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Churches, employment law and sexuality


The following report and analysis comes from Christian Concern for Our Nation; and states: -

lawyers christian fellowshipThe judgment also shows the importance of all denominations having clearly stated positions on the issue of sexual morality in relation to employment. A lack of such a document can leave churches vulnerable to legal action.



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Further analysis of the Bishop of Hereford case

Headline

An openly practising homosexual has won his case in the Employment Tribunal after he was refused a post as a youth officer by the Bishop of Hereford.

Bishop of Hereford





The freedom of churches (particularly Anglican churches) to ensure that they employ Christians of integrity, living in accordance with the Bible’s teaching, was damaged by the recent judgment of a Welsh Employment Tribunal. On the 17th July the Tribunal held that the Hereford Diocesan Board of Finance had acted unlawfully in a case concerning the decision of the Bishop of Hereford, Anthony Priddis, not to offer a 5 year post as Diocesan Youth Officer to an openly homosexual applicant, John Reaney.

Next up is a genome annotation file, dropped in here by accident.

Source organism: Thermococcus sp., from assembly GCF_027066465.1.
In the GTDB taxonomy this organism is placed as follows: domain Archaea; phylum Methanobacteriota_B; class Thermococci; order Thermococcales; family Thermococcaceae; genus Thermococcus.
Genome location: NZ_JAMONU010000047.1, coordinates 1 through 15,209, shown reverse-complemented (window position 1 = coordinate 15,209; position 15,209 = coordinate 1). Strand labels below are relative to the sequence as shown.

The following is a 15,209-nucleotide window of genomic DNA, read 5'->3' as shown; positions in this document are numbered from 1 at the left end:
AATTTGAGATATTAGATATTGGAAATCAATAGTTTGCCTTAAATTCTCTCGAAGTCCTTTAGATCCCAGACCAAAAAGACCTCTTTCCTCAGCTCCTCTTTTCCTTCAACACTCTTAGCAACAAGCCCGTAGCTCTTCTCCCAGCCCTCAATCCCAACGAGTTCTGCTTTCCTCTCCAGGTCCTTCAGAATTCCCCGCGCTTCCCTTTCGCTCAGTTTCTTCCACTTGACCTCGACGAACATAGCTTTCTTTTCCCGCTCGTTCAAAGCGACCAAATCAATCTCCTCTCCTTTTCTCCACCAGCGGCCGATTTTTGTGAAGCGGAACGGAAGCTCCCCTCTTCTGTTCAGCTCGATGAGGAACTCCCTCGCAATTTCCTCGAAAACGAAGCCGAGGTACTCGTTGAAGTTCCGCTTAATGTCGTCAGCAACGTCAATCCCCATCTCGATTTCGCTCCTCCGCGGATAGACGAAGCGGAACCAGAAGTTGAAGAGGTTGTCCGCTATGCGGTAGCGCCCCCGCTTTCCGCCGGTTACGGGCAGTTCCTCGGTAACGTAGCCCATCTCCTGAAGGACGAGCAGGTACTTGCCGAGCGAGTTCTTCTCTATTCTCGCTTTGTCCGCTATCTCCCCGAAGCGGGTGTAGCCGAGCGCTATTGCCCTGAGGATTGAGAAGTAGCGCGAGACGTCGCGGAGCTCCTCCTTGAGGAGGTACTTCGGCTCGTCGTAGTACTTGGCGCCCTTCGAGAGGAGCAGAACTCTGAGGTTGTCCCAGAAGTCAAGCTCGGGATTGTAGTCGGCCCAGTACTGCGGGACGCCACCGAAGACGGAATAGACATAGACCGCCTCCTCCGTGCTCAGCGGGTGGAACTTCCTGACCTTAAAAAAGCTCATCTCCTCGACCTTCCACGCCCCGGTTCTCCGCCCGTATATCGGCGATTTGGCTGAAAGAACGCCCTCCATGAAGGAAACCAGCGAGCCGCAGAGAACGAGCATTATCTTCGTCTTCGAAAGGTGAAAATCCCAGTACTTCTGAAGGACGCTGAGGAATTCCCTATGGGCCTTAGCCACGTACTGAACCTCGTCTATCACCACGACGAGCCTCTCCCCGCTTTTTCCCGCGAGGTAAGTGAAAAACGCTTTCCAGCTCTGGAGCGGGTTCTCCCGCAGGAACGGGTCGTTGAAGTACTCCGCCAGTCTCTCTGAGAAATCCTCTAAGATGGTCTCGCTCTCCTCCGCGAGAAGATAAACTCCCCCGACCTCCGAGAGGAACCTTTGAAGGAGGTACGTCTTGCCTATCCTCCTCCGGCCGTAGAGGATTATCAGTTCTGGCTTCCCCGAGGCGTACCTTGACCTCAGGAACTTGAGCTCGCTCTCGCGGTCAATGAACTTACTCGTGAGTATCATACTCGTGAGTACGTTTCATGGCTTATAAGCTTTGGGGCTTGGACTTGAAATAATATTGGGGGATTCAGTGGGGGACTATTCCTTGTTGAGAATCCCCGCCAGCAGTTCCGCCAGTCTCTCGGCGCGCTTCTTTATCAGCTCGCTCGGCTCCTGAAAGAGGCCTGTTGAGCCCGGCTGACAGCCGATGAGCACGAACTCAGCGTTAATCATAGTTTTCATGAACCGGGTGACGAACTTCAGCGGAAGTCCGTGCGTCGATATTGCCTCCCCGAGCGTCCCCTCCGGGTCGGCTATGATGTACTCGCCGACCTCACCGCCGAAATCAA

On paper Mr Reaney was a strong candidate with substantial previous experience as a Diocesan Youth Officer. Along with three other applicants who were called for interview, Mr Reaney was specifically asked to confirm his compliance with the 1991 “Issues in Human Sexuality” statement by the House of Bishops and General Synod. Mr Reaney declared his compliance with it by saying that he was not currently in a relationship and “for this post he did not intend to enter into a relationship.” Mr Reaney had been in a five year homosexual relationship that had ended a few weeks prior to his application for the Youth Officer job.


After the interviews, an 8-person panel unanimously recommended Mr Reaney to the Bishop for the Hereford post.


The Bishop was concerned because Mr Reaney had not ended his recent homosexual relationship in order to be celibate, but rather because the relationship had simply broken down. In addition, Mr Reaney’s previous job in the Chester diocese had finished prematurely when he was told to choose between his homosexual partner (who had turned up “unannounced, inappropriately” at events), and his job in the diocese. He had chosen the former.


When the Bishop asked Mr Reaney what would happen “if he met someone [another man]” in the future, Mr Reaney responded that if a homosexual relationship might develop, he would discuss it with the Bishop.


After consideration the Bishop informed Mr Reaney that he would not be offered the post. A short while later, with the assistance of the gay activist group Stonewall, Mr Reaney issued legal proceedings against the Diocese.




The Employment Equality (Sexual Orientation) Regulations were passed by the Labour Government in 2003 in order to implement an EU Directive. The Regulations make it illegal to discriminate on the grounds of sexual orientation in relation to employment.